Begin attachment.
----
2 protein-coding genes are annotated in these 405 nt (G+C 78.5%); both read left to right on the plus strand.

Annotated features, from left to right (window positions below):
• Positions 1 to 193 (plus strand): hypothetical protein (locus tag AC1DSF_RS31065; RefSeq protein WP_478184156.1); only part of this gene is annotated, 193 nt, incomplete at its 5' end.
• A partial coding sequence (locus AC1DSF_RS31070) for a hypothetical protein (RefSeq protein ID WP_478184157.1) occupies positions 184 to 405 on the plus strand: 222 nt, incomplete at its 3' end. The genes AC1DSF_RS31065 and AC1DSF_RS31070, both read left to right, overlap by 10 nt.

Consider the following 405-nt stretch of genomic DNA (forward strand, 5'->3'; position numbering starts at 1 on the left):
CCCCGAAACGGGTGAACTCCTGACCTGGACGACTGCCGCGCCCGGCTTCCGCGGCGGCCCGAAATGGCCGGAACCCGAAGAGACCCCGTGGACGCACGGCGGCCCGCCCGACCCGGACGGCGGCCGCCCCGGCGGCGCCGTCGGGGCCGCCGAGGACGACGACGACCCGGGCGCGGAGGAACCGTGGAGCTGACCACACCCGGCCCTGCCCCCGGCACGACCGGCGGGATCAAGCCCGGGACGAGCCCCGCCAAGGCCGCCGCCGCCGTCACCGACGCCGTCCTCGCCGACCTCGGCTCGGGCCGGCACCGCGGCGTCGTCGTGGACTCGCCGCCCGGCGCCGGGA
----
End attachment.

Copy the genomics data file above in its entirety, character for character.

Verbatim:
2 protein-coding genes are annotated in these 405 nt (G+C 78.5%); both read left to right on the plus strand.

Annotated features, from left to right (window positions below):
• Positions 1 to 193 (plus strand): hypothetical protein (locus tag AC1DSF_RS31065; RefSeq protein WP_478184156.1); only part of this gene is annotated, 193 nt, incomplete at its 5' end.
• A partial coding sequence (locus AC1DSF_RS31070) for a hypothetical protein (RefSeq protein ID WP_478184157.1) occupies positions 184 to 405 on the plus strand: 222 nt, incomplete at its 3' end. The genes AC1DSF_RS31065 and AC1DSF_RS31070, both read left to right, overlap by 10 nt.

Consider the following 405-nt stretch of genomic DNA (forward strand, 5'->3'; position numbering starts at 1 on the left):
CCCCGAAACGGGTGAACTCCTGACCTGGACGACTGCCGCGCCCGGCTTCCGCGGCGGCCCGAAATGGCCGGAACCCGAAGAGACCCCGTGGACGCACGGCGGCCCGCCCGACCCGGACGGCGGCCGCCCCGGCGGCGCCGTCGGGGCCGCCGAGGACGACGACGACCCGGGCGCGGAGGAACCGTGGAGCTGACCACACCCGGCCCTGCCCCCGGCACGACCGGCGGGATCAAGCCCGGGACGAGCCCCGCCAAGGCCGCCGCCGCCGTCACCGACGCCGTCCTCGCCGACCTCGGCTCGGGCCGGCACCGCGGCGTCGTCGTGGACTCGCCGCCCGGCGCCGGGA